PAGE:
By Eric T. Baker
At first glance, it would be easy to confuse Full Spectrum Warrior: Ten Hammers (FSW:TH) by Pandemic Studios and from THQ for the PC, PS2, and Xbox 360 with one of the modern combat shooting games currently on the market, such as something from the Ghost Recon series. Despite it’s first person look, however, FSW:TH is a sequel and update of the original Full Spectrum game, and that game began life as a simulator developed by the army to teach small unit tactics for its fire teams. Tactics and strategy remain what FSW:TH is all about.
In the majority of the scenarios in FSW:TH, the player takes command of two modern day infantry fire teams (American or British), each with a team leader, a rifleman, an automatic rifleman, and a grenadier. Some scenarios add a Bradley fighting vehicle and some add a native scout. Without ever looking down the barrel of a gun, the player guides their soldiers across the maps (the setting is the fictional country of Zekistan) battling insurgents by assigning cover fire, support sites, and targets. Context sensitive cursors make the interface easy to learn and use, and the player will quickly get into the rhythm of always supporting one unit with the other. There is a cooperative mode where each player controls one squad and supports the other, and there is also a vs. mode where players pit squads against one another.
On the other hand, Battlefield 2: Modern Combat from EA and by Digital Illusions for the Xbox 360 is all about shooting. It is also set in the modern day, but it has a specific, Russian setting. The fights are between U.S. led United Nations troops and Chinese regulars. Instead of squads, the player controls a single unit at a time. There are a variety of infantry types, plus tanks, jeeps, boats, and helicopters. While all of these types and their weapons are based on real world counter parts, they have all been modified and balanced in their effects. Real world accuracy has been traded for in game playability.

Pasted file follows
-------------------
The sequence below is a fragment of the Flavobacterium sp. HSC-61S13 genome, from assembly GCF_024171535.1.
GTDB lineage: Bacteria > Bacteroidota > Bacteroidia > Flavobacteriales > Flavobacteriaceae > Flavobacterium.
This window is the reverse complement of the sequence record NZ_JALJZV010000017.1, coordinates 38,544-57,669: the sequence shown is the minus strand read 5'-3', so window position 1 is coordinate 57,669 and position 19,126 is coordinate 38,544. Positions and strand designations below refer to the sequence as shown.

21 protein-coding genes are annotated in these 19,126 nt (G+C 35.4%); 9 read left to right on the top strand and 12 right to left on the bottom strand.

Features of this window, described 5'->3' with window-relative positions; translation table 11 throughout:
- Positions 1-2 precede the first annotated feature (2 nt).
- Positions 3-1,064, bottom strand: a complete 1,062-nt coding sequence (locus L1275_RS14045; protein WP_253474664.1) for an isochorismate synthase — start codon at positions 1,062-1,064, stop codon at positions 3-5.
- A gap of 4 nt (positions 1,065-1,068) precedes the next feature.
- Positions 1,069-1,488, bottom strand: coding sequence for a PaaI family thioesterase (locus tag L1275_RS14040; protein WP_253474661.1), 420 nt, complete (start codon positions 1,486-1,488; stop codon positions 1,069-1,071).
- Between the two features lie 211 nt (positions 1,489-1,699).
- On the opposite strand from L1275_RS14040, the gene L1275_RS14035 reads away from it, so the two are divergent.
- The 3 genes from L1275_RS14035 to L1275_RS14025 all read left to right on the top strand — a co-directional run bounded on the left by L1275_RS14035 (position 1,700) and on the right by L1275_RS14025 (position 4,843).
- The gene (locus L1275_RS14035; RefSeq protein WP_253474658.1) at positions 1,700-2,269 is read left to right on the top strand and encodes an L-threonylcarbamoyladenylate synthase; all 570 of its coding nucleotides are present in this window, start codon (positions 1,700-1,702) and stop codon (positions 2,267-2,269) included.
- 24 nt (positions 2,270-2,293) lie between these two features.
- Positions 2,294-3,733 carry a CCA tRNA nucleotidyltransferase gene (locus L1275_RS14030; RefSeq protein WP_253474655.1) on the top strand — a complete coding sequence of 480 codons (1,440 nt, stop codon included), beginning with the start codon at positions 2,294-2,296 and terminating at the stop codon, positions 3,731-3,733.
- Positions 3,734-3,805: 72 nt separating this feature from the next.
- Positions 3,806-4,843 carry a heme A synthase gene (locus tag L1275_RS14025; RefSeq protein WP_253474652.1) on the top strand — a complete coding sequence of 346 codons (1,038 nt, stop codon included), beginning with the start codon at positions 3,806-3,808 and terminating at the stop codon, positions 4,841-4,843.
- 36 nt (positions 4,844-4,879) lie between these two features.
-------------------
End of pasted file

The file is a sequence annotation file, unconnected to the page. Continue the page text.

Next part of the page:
The move to the 360 means the BF franchise is now available for play with console ease at PC graphics quality. It is easier to play multiplayer over Xbox live, and the graphics quality is very handy when trying to decide what is an opponent and what is background. Also, this 360 version, in the single player mode, has hot swapping, which allows the player to change from unit to unit with the press of a button. Given how limited the allied AI is, this feature gets a lot of use as the player works through the 20 single player missions.
To create the five maps on which their 48 scenarios, all set during the Second Manassas Campaign in August and September of 1862, take place, the designers at Mad Minute game went to the Library of Congress. Such is the attention to history and detail in Take Command 2: The Battle for Manassas for the PC. A strategy game with 3D animation of the units, what TC2M lacks in slickness it makes up for in scalability and artificial intelligence.
The hallmark of this game is that the players can command the battles at whatever level of strategy they desire. They can take the role of the general and direct the whole army, leaving the AI to command the regiments, or they can place themselves lower in the chain of command, gaining greater control of individual units while letting the computer control more of the army as a whole. The players can work through the historical campaign, the results of each battle affecting the next, or play “what if” battles with the troops, or design custom battles all their own.